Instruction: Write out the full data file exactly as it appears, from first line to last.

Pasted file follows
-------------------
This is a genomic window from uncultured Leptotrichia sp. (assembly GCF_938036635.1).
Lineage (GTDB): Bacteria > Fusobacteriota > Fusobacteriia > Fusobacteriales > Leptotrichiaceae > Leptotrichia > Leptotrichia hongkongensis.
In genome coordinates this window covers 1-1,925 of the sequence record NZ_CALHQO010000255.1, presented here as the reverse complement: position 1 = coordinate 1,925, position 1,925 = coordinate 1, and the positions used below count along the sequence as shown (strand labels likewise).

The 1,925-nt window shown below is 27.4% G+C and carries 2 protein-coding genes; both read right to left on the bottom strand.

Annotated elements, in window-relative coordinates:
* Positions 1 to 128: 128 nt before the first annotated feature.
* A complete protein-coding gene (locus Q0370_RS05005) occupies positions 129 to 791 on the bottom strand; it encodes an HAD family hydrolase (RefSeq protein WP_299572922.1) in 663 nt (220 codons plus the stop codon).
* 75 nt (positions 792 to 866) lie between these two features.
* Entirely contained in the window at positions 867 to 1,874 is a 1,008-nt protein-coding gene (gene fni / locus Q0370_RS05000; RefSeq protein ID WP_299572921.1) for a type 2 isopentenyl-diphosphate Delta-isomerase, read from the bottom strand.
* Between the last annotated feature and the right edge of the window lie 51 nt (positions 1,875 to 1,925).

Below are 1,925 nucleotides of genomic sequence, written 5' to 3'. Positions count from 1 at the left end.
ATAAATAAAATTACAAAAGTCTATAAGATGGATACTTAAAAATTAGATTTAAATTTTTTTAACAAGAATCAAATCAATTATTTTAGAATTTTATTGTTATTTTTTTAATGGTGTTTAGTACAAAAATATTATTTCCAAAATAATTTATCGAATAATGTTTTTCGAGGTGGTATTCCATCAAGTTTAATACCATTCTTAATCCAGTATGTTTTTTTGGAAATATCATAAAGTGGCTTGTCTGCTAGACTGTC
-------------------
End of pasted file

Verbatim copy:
This is a genomic window from uncultured Leptotrichia sp. (assembly GCF_938036635.1).
Lineage (GTDB): Bacteria > Fusobacteriota > Fusobacteriia > Fusobacteriales > Leptotrichiaceae > Leptotrichia > Leptotrichia hongkongensis.
In genome coordinates this window covers 1-1,925 of the sequence record NZ_CALHQO010000255.1, presented here as the reverse complement: position 1 = coordinate 1,925, position 1,925 = coordinate 1, and the positions used below count along the sequence as shown (strand labels likewise).

The 1,925-nt window shown below is 27.4% G+C and carries 2 protein-coding genes; both read right to left on the bottom strand.

Annotated elements, in window-relative coordinates:
* Positions 1 to 128: 128 nt before the first annotated feature.
* A complete protein-coding gene (locus Q0370_RS05005) occupies positions 129 to 791 on the bottom strand; it encodes an HAD family hydrolase (RefSeq protein WP_299572922.1) in 663 nt (220 codons plus the stop codon).
* 75 nt (positions 792 to 866) lie between these two features.
* Entirely contained in the window at positions 867 to 1,874 is a 1,008-nt protein-coding gene (gene fni / locus Q0370_RS05000; RefSeq protein ID WP_299572921.1) for a type 2 isopentenyl-diphosphate Delta-isomerase, read from the bottom strand.
* Between the last annotated feature and the right edge of the window lie 51 nt (positions 1,875 to 1,925).

Below are 1,925 nucleotides of genomic sequence, written 5' to 3'. Positions count from 1 at the left end.
ATAAATAAAATTACAAAAGTCTATAAGATGGATACTTAAAAATTAGATTTAAATTTTTTTAACAAGAATCAAATCAATTATTTTAGAATTTTATTGTTATTTTTTTAATGGTGTTTAGTACAAAAATATTATTTCCAAAATAATTTATCGAATAATGTTTTTCGAGGTGGTATTCCATCAAGTTTAATACCATTCTTAATCCAGTATGTTTTTTTGGAAATATCATAAAGTGGCTTGTCTGCTAGACTGTC